BERNARD SCOTT was the founding Professor of Mathematics at Sussex University, from 1962 to 1980, and the Independent's first chess writer.
At the time of his birth in 1915, he had the surname Schultz, but he changed it in 1939. The Schultzs were a Jewish family of fur and skin merchants living in Golders Green, and Scott attended the City of London School from 1925 to 1934. Contemporary school magazines give examples of his early penchant for argument and debate, and also record his enthusiasm for sport, especially rugby. His talents for chess and mathematics are also apparent, and he won an Open Scholarship in mathematics to Magdalene College, Cambridge, from where he graduated with First Class Honours, and a Distinction in Part III of the Mathematical Tripos in 1937.
While at Cambridge he met Barbara Noel Smith, whom he married in 1939. They had four sons, but after the children had reached maturity the marriage broke up in 1972. In 1937-38 Bernard remained in Cambridge as a research student of WVD Hodge, and his work led to a Rayleigh Prize in 1939. After a brief spell as a schoolteacher, he became a Lecturer in Mathematics at Queen Mary College, London, just before war broke out.
During the war, as a chess player of some distinction and a pure mathematician of great talent, Scott found his way to Bletchley Park - coyly referred to as 'Room 17, the Foreign Office' in his own curriculum vitae. The success of that project is now widely understood, but so firmly had the ethos of secrecy been maintained that many of Scott's friends only became aware of this work when his wartime colleague Arnold Lynch spoke movingly of those times at his funeral.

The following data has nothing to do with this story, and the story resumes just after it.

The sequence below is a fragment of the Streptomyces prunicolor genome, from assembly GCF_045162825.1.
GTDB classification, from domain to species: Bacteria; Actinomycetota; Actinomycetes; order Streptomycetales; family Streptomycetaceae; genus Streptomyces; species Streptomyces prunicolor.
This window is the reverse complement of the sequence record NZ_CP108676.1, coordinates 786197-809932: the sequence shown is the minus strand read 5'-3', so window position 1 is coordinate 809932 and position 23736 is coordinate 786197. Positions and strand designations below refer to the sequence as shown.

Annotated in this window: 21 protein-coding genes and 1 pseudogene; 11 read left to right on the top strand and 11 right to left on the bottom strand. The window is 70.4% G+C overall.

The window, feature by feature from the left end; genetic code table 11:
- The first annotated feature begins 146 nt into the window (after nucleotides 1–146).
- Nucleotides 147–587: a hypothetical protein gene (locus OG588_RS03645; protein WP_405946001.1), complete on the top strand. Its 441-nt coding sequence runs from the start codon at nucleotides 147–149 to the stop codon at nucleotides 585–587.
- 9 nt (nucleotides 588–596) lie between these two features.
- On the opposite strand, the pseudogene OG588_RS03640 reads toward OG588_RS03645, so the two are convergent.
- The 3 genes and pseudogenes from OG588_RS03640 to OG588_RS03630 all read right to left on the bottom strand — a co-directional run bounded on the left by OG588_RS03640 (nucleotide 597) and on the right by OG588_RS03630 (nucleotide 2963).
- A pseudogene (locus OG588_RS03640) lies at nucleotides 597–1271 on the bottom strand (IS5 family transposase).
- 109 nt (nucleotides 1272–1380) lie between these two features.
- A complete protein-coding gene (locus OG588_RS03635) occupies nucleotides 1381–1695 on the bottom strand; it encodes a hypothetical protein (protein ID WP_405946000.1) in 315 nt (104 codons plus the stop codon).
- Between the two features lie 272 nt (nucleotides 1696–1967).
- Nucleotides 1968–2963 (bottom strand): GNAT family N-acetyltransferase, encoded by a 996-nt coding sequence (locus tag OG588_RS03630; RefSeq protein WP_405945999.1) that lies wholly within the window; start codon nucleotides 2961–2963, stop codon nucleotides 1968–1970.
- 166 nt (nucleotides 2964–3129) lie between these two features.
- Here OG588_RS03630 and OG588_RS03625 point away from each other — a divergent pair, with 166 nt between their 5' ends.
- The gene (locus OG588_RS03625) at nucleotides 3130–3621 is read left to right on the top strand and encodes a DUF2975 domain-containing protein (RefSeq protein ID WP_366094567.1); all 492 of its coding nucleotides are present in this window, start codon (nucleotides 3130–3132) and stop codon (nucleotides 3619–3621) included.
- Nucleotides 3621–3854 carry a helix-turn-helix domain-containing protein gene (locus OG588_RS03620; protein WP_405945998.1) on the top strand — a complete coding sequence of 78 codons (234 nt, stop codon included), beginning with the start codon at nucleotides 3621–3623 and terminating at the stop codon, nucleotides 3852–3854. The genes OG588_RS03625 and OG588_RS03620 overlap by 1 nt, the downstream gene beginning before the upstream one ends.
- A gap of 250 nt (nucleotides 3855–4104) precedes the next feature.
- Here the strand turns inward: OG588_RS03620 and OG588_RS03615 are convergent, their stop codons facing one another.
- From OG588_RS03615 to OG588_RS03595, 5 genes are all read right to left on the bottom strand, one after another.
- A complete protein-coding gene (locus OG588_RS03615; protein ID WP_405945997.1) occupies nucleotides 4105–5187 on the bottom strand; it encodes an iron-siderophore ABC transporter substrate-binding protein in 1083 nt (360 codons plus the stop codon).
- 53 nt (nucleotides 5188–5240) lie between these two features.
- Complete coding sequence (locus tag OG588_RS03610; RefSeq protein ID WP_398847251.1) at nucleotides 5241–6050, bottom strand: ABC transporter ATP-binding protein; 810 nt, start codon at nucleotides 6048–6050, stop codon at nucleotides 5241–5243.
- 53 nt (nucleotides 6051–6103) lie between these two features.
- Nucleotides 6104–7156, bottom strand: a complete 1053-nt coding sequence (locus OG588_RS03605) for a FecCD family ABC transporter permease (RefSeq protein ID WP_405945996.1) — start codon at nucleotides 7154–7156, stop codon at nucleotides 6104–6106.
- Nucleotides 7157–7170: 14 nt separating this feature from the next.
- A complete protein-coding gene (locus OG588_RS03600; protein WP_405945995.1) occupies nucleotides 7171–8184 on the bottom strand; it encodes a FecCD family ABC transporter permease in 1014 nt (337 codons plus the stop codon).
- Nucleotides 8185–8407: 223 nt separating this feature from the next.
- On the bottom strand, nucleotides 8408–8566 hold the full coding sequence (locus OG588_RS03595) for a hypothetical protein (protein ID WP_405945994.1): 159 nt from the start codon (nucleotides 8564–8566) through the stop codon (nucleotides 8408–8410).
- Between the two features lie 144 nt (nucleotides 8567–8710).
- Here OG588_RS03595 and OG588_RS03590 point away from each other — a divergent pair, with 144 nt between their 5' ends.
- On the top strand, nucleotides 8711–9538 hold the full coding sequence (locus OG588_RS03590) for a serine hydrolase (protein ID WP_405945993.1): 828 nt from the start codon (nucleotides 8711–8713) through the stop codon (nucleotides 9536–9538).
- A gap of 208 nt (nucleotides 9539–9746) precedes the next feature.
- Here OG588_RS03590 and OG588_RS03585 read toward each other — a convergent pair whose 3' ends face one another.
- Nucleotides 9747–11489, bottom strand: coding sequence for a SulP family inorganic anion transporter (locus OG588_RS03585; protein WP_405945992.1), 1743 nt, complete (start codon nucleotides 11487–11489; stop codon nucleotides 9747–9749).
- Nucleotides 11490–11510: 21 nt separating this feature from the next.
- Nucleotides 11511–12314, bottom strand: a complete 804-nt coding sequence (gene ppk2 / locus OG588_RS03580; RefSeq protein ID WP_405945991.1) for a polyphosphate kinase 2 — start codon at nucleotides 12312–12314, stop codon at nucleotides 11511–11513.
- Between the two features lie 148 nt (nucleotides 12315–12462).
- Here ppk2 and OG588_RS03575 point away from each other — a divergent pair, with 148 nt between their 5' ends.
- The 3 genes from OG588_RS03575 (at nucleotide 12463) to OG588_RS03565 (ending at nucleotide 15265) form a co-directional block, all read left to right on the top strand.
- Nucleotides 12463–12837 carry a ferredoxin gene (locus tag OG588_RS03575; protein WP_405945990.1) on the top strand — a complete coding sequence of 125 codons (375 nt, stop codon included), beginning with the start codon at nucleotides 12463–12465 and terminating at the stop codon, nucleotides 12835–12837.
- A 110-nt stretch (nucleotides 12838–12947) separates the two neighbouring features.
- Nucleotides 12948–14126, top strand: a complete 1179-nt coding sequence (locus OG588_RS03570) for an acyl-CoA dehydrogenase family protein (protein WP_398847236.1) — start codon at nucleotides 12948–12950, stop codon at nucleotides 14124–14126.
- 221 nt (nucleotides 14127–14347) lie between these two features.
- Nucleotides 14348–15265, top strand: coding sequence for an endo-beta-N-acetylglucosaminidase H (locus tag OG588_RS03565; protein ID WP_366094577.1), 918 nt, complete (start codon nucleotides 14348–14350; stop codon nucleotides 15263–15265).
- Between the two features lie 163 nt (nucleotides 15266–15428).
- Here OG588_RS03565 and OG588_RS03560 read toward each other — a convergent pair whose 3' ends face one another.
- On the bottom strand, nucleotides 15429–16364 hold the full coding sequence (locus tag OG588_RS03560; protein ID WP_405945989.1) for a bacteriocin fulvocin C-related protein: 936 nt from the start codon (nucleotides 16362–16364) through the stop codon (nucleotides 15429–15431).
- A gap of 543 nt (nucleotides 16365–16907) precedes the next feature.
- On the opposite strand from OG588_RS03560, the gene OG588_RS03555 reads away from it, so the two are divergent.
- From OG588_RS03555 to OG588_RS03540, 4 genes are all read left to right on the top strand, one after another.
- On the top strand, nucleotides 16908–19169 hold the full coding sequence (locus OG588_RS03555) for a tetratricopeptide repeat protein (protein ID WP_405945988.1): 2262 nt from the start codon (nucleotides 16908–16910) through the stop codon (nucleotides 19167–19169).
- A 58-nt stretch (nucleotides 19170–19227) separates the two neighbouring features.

After the war, when universities were again allowed to recruit staff, Scott moved to Aberdeen, but stayed less than a year before returning to London as Lecturer in Mathematics at King's College in 1947. His research in algebraic geometry led to the award of a Junior Berwick Prize from the London Mathematical Society in 1951 (his son Peter was also to win a Berwick Prize 35 years later), followed by promotion to Reader in 1953. The depth and elegance of Scott's work were internationally recognised. He expressed his views on mathematics teaching very forcefully; more senior members of the college appreciated his value as a lively and provocative colleague, but his undiplomatic manner was not to everybody's taste.
A big career change took him to be the founding Professor of Mathematics at the new Sussex University. He took up his appointment in 1962, but for almost a year before this he had to recruit students, appoint staff, design courses and conduct publicity for his new charge, while still employed by King's. The new department expanded more rapidly than he had thought possible, and the general glitter of Sussex in its 'Balliol-by-the-sea' era meant that obtaining students was also easier than expected. He did not confine his activities to his own subject; he was a frequent - and witty - contributor to debates in Senate, and his influence in those early years is still apparent.
With his King's colleague Rex Timms, he wrote Mathematical Analysis: an introduction (1966), both to influence the teaching at A level, and to be an undergraduate text. He founded the Sussex branch of the Mathematical Association, and kept long-standing contact with former students, especially those who became schoolteachers. Despite the heavy demands of teaching and administration in a new and expanding department, he continued to publish research. He believed that significant advances in mathematics occur because talented individuals wish to pursue their own ideas, and saw no value in the present fashion for seeking to separate teaching from research.
Outside his work, his interests included chess and opera. He visited Glyndebourne as often as possible, and had been Sussex Individual Chess Champion before becoming the Independent's chess correspondent in his retirement. During a chess game, he suffered his last heart attack, and died 10 days later. He had specified the precise conduct of his Quaker-style funeral, and asked that his family and friends gather afterwards to partake of Madeira and Madeira cake.
He was not an easy man. When he was roused, the sharpness of his remarks could wound, and despite his superb command of language, he would often express himself elliptically, for his audience to puzzle out later. But he was a loyal, warm-hearted and essentially kindly man who could, above all, never be dull.